Have you decked the halls? Consider your backyard and garden for a ready source of interesting greenery, berries, dried flower heads, and seedpods.
If you don’t think it is worth the effort, check prices online and you’ll find that the green in Christmas refers to the color of money! It is time for nature’s green to make a comeback. Take a holiday from spending and head out to the garden to see what nature has to offer.
Let’s start with the common evergreen branches—which will enhance any wreath, swag, garland, or arrangement.
Glossy greens such as holly, mountain laurel, rhododendrons, vinca, and boxwood look great mixed with evergreens such as cedar, fir, yew clippings, spruce, or balsam.
(Some plants, like yew and holly, can be toxic, especially to young children and pets, so be aware of what you are using if your kids are likely to munch on a fallen sprig or berry.)
Grapevine, artemisia, red twig dogwood, and stems of aromatic herbs make excellent wreath bases.
Red sumac heads, rose hips, winterberry, viburnum berries, and fresh or dried fruits will jazz things up.
Cones from evergreen trees like hemlock, spruce, and pine along with interesting seed pods from milkweed, iris, daylilies, peonies, rue, nigella, and poppies make attractive focal points. If the pine cones you find are too large for your purpose, just snip an inch or two off the tip to use.
When choosing natural ingredients, look for color and freshness. Gently bend the needles or leaves on the fresh greens and cut them only if pliable. Avoid using brittle, limp, or faded material. When harvesting branches of broad-leaved evergreens such as rhododendron or andromeda be aware that you may be cutting off next year’s flowers, so choose them judiciously. This is a good time of year to trim up overgrown yews; their deep green needles make a fine wreath background or arrangement filler.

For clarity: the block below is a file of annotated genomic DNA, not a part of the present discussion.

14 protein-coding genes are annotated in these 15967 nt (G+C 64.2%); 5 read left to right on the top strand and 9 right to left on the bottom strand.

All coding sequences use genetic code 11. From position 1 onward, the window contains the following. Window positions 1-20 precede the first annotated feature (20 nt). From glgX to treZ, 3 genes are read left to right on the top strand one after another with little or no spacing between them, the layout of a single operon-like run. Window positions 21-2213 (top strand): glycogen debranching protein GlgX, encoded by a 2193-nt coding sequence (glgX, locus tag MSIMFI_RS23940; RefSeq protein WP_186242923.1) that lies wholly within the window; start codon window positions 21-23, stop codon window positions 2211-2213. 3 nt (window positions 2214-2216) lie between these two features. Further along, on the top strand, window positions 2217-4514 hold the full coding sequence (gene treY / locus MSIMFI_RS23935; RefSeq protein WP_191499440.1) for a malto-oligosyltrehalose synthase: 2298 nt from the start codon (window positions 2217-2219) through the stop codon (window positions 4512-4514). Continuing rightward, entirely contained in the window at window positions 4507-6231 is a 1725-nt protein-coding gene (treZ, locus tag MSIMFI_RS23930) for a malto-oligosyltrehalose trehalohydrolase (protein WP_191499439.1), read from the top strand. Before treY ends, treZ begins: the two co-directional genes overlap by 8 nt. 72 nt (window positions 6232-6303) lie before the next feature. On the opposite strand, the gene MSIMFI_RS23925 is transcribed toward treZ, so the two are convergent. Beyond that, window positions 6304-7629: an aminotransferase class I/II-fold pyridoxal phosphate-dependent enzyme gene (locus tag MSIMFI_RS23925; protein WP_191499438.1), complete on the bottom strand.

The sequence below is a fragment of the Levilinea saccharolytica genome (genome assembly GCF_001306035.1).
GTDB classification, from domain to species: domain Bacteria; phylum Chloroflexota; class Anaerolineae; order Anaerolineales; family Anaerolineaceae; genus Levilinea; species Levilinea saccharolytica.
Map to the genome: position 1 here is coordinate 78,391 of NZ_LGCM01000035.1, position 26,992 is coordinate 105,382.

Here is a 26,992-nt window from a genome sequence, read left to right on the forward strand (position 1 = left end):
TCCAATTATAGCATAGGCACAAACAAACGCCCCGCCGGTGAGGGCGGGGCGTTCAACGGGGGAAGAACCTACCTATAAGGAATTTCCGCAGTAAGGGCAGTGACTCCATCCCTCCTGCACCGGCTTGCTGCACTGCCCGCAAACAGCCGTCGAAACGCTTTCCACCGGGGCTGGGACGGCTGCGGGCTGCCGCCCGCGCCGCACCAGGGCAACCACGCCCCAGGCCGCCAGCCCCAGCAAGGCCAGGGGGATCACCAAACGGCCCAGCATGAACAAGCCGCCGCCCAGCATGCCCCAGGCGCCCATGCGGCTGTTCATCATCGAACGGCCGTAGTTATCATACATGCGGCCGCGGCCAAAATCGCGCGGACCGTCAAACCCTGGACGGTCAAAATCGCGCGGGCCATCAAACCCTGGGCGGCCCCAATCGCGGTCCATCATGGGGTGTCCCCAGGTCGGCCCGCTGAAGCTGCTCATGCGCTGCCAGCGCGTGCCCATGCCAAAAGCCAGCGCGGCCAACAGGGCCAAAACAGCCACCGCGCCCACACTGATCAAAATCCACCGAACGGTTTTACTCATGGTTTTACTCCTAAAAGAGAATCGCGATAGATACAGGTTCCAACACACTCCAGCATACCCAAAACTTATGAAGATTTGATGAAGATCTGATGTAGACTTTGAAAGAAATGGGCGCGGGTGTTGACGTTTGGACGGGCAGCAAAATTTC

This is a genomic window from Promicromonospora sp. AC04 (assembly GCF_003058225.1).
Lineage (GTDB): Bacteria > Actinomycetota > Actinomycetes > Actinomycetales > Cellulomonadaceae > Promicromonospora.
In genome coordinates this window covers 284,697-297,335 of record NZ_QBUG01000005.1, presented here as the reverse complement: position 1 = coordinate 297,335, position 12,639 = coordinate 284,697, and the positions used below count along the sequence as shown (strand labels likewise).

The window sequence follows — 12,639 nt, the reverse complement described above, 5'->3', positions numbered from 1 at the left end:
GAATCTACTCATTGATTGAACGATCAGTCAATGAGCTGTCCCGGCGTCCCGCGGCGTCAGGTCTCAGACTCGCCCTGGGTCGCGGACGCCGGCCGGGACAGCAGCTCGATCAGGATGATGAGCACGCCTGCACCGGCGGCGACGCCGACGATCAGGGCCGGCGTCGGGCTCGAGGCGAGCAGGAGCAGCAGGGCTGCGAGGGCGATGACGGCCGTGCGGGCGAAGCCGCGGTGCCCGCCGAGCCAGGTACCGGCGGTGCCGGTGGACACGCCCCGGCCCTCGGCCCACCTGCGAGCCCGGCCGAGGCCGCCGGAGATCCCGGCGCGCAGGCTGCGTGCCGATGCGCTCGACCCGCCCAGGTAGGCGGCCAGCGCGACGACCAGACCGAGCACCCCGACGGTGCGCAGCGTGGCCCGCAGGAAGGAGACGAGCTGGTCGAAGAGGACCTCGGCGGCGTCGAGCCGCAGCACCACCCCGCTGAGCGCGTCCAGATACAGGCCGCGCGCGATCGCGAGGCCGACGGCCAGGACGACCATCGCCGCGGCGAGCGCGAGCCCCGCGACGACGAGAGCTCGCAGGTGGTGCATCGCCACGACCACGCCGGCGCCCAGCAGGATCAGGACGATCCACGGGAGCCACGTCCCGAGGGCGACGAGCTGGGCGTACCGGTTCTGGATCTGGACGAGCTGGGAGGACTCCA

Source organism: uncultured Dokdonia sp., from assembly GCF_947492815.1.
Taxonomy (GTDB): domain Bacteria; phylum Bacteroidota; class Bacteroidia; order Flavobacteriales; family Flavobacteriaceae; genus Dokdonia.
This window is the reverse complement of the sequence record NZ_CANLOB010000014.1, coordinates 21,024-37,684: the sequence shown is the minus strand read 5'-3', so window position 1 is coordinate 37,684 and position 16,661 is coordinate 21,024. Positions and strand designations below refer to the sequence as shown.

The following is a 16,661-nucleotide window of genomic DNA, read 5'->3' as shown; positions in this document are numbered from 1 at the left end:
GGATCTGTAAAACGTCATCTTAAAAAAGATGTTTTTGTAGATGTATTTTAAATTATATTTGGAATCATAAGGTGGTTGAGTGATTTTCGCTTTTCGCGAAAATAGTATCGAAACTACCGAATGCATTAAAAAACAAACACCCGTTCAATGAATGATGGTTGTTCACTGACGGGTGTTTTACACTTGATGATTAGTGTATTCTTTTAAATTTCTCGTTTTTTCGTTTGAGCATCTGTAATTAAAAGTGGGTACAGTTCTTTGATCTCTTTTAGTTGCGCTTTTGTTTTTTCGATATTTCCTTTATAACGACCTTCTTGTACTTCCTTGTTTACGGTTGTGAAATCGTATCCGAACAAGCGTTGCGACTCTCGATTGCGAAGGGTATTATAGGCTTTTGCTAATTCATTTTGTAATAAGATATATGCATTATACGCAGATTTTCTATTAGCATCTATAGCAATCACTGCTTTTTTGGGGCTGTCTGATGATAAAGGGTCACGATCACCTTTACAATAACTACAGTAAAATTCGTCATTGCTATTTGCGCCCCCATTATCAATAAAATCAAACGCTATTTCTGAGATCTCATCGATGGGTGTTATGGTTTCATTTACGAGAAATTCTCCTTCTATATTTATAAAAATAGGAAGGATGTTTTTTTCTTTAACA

By now herbs such as artemisia, santolina, lavender, and sage will have dried on the stem. Instead of evergreens we call these ever-grays. Hydrangea flowers also dry well on the plant and make excellent accents. Silver or gold edged euonymous add extra color while dried sprays of ornamental grass lend charm and personality to a holiday arrangement. Arborvitae lasts a long time without dropping its needles but holly stays freshest if kept in water. Mosses, lichens, and strips of birch bark add a rustic touch. Use materials you have at hand.
You can also turn to the kitchen for inspiration.
Fruits including apples, oranges, lemons, and limes can be sliced and dried in a low oven or dehydrator. Thin slices dry fast. Whole nutmegs or cinnamon sticks not only look good but also impart their spicy aroma. Nuts from the pantry and even whole bay leaves can be used in a wreath. Don’t be afraid to improvise.
Keep it simple so you don’t upstage the natural beauty of the plants. Think texture and combine opposites—smooth with rough or round with spiky. Make the most of nature’s gifts and take a natural approach to your holiday decorating this season.
Find out how to make a Christmas wreath using materials from your garden.